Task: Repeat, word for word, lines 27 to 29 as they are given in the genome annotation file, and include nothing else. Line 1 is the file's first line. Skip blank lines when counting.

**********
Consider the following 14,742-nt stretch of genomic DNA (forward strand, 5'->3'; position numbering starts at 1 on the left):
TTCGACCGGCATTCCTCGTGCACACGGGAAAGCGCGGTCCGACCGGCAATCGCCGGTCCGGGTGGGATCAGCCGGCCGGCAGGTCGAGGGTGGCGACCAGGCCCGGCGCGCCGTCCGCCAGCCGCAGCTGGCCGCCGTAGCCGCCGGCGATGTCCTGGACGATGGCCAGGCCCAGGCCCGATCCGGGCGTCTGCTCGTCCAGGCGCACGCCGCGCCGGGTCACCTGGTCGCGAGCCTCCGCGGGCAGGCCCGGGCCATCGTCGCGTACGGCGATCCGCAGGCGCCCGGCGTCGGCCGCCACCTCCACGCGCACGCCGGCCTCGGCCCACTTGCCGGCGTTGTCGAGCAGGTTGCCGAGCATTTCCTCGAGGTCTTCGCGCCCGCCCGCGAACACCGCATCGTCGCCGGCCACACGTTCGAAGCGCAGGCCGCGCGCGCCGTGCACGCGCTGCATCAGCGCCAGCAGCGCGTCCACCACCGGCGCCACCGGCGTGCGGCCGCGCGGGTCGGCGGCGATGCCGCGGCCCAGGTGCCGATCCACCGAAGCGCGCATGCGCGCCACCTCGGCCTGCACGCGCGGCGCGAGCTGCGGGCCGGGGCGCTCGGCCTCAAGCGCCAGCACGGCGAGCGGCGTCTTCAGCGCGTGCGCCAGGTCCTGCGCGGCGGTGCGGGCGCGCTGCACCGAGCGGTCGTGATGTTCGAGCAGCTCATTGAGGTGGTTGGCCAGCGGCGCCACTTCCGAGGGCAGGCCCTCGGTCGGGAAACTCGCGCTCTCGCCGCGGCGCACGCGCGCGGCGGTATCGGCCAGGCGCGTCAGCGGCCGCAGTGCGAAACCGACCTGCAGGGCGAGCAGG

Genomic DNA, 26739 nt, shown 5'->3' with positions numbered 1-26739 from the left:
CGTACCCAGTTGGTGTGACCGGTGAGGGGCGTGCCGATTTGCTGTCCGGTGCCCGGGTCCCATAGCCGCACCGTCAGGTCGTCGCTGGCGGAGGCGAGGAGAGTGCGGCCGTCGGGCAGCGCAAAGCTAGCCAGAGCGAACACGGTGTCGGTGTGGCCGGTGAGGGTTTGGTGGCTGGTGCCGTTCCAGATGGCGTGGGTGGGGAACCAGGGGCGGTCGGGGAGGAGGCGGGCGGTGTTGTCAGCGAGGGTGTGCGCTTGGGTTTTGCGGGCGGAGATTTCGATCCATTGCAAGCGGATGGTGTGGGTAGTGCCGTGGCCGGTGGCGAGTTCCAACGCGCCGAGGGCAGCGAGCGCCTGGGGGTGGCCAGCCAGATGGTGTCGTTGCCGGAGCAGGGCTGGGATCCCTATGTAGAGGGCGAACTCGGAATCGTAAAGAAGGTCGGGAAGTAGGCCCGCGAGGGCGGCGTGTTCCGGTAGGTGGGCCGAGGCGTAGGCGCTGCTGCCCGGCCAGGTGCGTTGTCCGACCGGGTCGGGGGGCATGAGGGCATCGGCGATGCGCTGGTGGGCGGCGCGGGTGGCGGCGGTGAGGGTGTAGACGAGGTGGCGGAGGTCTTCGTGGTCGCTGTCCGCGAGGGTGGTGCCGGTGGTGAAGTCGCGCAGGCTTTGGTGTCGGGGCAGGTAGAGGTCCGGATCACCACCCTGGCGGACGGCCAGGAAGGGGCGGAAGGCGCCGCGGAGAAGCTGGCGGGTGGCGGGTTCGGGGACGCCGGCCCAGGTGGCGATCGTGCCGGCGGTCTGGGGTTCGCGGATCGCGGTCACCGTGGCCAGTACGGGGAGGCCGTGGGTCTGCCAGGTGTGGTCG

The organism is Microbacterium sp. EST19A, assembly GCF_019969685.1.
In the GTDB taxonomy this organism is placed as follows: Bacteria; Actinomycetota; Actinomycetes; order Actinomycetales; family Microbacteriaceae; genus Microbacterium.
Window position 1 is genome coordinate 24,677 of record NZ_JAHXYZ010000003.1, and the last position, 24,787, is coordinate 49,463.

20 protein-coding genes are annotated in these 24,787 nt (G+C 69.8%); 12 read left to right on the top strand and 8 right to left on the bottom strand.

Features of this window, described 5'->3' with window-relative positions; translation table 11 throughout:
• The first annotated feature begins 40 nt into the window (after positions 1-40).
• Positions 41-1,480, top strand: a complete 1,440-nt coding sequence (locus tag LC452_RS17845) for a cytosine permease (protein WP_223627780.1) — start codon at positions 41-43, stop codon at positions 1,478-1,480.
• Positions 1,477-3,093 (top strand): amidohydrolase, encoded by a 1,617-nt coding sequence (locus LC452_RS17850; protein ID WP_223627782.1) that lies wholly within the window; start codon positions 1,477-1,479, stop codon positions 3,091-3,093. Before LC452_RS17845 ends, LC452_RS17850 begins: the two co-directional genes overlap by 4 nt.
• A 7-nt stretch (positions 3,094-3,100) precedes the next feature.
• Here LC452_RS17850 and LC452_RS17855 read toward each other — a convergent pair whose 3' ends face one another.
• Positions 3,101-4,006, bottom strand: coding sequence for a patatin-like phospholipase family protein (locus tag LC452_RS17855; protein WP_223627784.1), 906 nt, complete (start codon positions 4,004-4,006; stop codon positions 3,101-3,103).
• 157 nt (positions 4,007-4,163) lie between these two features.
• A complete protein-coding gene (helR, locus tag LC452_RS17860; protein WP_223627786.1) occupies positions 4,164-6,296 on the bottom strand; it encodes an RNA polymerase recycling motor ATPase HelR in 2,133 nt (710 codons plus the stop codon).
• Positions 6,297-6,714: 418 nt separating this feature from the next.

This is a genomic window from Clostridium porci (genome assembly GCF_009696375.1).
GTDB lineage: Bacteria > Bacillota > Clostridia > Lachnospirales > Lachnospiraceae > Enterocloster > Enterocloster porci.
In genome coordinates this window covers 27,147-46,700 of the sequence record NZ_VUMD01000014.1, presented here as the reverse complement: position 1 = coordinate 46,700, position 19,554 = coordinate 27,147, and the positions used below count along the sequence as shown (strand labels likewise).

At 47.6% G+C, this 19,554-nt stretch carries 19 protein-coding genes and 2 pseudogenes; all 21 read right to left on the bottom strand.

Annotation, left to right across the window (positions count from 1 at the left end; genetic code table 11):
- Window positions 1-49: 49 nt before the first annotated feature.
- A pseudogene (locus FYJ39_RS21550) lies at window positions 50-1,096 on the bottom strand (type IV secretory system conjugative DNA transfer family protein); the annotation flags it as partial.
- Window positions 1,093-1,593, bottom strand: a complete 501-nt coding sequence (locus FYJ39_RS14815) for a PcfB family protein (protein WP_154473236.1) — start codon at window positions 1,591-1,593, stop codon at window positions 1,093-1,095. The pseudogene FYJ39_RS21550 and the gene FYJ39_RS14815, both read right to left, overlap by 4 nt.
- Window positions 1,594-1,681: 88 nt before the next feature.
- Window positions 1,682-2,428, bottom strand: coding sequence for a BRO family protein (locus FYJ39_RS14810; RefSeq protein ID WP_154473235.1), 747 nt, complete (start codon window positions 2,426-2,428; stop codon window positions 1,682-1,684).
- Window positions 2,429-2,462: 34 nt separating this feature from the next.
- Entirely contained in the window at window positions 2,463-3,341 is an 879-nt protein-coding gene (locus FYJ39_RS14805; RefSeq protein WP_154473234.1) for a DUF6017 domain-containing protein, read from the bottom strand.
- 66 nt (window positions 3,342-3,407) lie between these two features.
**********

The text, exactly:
- Window positions 1,594-1,681: 88 nt before the next feature.
- Window positions 1,682-2,428, bottom strand: coding sequence for a BRO family protein (locus FYJ39_RS14810; RefSeq protein ID WP_154473235.1), 747 nt, complete (start codon window positions 2,426-2,428; stop codon window positions 1,682-1,684).
- Window positions 2,429-2,462: 34 nt separating this feature from the next.